"HOW DO YOU RESCUE YOUR ELEPHANTS?"
If you're like many who have visited us, you've probably wondered, at one point or another, how the rescue process work. If you think the rescue process consists of breaking into places and stealing elephants out, you couldn’t be more wrong. Hold up Indiana Jones! The rescue process, as hard as it is to believe, is done in an extremely civil and systematic way.
Now, to understand the rescue process, you’ll have to understand how a large portion of elephants are being taken away from their owners. The domestication of elephants has been around for 400 years in Thailand. 30 years ago, the government made it illegal to use elephants for logging. This was fantastic news for elephant conservators. But this also meant that roughly 3000 elephants and their mahouts went out of a job. The number of mahouts walking down the streets of Bangkok, begging people to take pictures with their elephants, soon became an epidemic. With the rise of 'jobless' elephants, Thailand saw a rise in entertainment and trekking/riding places. Up in the north, for example, we see elephants roaming into banana plantations, causing significant damage When this happens, owners of elephants get slapped with a fine that they most of the time cannot afford to pay for. When this happens, the owners often time end up contracting their elephants out to companies such as entertainment, riding or logging companies. Feeding an elephant costs a lot of money and when left to decide between the welfare of the elephant or your family, the elephants unfortunately usually fall on the lower end of that priority.
Elephant Jungle Sanctuary is currently runs 3 different programs for our elephants.
1) EJS Adoption
2) EJS Foster Care
3) EJS Matriarch Project
This program represents what most visitors assume we do. While a large majority of our rescues are part of the adoption program, not all of them are.
In this program, we have owners of elephants contacting us, we look through existing contracts at the places where the elephants are being 'employed' at and buy them out of the places of employment, on two conditions,
Our rescue team, consisting of vets and experienced managers go in to assess what our rescue would need (physically and emotionally) after being in our care. The vet then plans out an individualized rehabilitation program and all the action steps needed to carry out rehab successfully.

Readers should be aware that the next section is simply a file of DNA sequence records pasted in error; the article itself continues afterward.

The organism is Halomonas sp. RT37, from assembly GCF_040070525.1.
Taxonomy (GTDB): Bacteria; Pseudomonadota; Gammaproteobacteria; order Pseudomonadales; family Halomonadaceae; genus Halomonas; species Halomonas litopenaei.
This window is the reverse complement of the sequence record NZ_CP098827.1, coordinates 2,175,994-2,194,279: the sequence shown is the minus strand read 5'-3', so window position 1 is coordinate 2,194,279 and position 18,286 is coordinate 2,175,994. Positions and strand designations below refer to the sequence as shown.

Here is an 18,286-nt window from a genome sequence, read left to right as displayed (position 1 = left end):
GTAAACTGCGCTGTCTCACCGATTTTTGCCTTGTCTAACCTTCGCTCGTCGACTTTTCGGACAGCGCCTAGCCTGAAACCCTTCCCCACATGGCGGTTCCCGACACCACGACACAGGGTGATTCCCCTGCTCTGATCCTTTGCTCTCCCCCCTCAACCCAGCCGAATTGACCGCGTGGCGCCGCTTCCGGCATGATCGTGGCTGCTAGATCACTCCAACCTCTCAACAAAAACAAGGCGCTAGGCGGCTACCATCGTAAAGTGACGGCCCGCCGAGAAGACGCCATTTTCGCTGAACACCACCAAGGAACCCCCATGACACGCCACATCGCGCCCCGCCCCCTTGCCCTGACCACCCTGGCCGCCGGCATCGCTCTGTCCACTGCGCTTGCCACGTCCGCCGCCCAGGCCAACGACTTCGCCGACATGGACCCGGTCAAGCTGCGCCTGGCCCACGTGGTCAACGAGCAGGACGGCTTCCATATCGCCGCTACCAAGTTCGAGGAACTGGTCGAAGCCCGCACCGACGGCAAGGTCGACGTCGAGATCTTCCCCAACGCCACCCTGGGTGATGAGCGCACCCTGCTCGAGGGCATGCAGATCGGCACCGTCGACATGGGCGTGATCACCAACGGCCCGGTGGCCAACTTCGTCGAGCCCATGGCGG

Once the elephant is brought to our facility, she/he starts her rehabilitation program in isolation. Once she shows no signs of anxiety, she will slowly be introduced to the rest of the tribe (or her forever family).
EJS FOSTER Care
Elephant Jungle Sanctuary provides foster services to some elephants because not all owners of elephants want to part with their elephants. With our foster care service, owners go through a re-education programs before being employed under our care.
Sometimes we meet resistance with our re-education program and we have mahouts diverting back into old methods of working with the elephants. When this happens, managers in-charge of the camp will remind and once again re-educate them. While this task is often times infuriating, we believe that patience is key in steering culture and tradition into a positive direction. It's a constant struggle but we believe that it is well worth it.
EJS MATRIARCH PROJECT
In the last few years, EJS has seen an increasing number of geriatric elephants being placed under our care. Most of the time, our geriatric rescues come to us with a list of medical conditions, such as, cataracts, gout, ulcers and colic. Our geriatric rescues are given 24 hour care and supervision of a veterinarian with health checks and daily care plans. We also carefully monitor the diet for our older elephants and provide supplements for them to aid digestion.
We currently have 12 elephants under our Matriarch Project.
1. Pikul (1932-2018)
2. Fino (1945)
3. Dok Ngoen (1948)
4. Nan Fa (1950)
5. Kiaw Ta (1952)
6. San-Dee (1960)
7. Lam-Yai (1962)
1. Jum Pi (1948)
2. Wassana (1948)
3. Mae Ja (1950)
4. Boon Hai (1950)
5. Mae Boon Me (1965)
6. Mae Boon Sri (1960)